Thursday, April 17, 2008

The Visual Cliff

Gibson, E.J. & Walk, R.D. (April 1960). The "Visual Cliff". Scientific American.

To investigate depth perception in human and animal species, these authors created the "visual cliff" which allowed them to experimentally adjust the optical and tactical stimuli associated with a simulated cliff while protecting the subjects from injury. They discovered that all species can perceive and avoid a sharp drop by the time they take up independent locomotion, be it at Day 1 in chicks, 4 weeks in rats, or 6 months in humans. Most rely on visual cues for depth perception. The rat, however, relies predominantly on tactual cues (being nocturnal) but will fall back on sound vision when needed. Next, the experimenters wanted to find out which visual cues played the decisive role in depth perception. Using dark-reared animals, they concluded motion parallax is an innate cue for depth discrimination, whereas responses to differential pattern-density may be learned later.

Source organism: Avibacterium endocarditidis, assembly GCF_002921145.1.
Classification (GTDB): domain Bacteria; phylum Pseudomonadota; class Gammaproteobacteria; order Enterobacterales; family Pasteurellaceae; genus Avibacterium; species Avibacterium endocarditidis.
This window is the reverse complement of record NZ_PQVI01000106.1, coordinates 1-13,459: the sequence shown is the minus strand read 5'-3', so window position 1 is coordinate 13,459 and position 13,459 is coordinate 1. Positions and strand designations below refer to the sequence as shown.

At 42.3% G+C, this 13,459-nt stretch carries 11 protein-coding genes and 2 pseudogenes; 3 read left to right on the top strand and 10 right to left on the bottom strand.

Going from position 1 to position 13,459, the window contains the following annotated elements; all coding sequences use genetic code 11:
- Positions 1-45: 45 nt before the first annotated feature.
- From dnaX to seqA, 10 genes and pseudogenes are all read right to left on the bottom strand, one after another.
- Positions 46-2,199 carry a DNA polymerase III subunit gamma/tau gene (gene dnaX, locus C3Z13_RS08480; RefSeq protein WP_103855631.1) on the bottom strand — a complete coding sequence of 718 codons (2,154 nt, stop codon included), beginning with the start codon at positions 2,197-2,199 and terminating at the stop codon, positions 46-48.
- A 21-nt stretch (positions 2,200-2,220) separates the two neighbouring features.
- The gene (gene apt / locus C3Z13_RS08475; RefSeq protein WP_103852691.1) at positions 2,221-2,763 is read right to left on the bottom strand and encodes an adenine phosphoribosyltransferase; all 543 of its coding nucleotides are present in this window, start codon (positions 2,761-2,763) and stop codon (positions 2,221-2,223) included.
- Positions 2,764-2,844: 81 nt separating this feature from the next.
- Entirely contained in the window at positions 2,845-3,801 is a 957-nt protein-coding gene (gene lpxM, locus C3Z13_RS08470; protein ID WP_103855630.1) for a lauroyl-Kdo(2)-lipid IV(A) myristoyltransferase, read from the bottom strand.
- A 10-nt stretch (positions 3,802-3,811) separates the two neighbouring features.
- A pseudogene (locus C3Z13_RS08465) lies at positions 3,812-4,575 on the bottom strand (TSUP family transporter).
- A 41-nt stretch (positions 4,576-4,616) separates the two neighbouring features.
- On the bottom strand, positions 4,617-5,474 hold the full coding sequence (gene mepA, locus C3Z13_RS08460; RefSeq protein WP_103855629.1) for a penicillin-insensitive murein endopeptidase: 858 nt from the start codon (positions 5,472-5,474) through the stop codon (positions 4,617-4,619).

(I, Doug G, am the author of this article, The Visual Cliff, and I release its content under the terms of the GNU Free Documentation License, Version 1.2 and later.)

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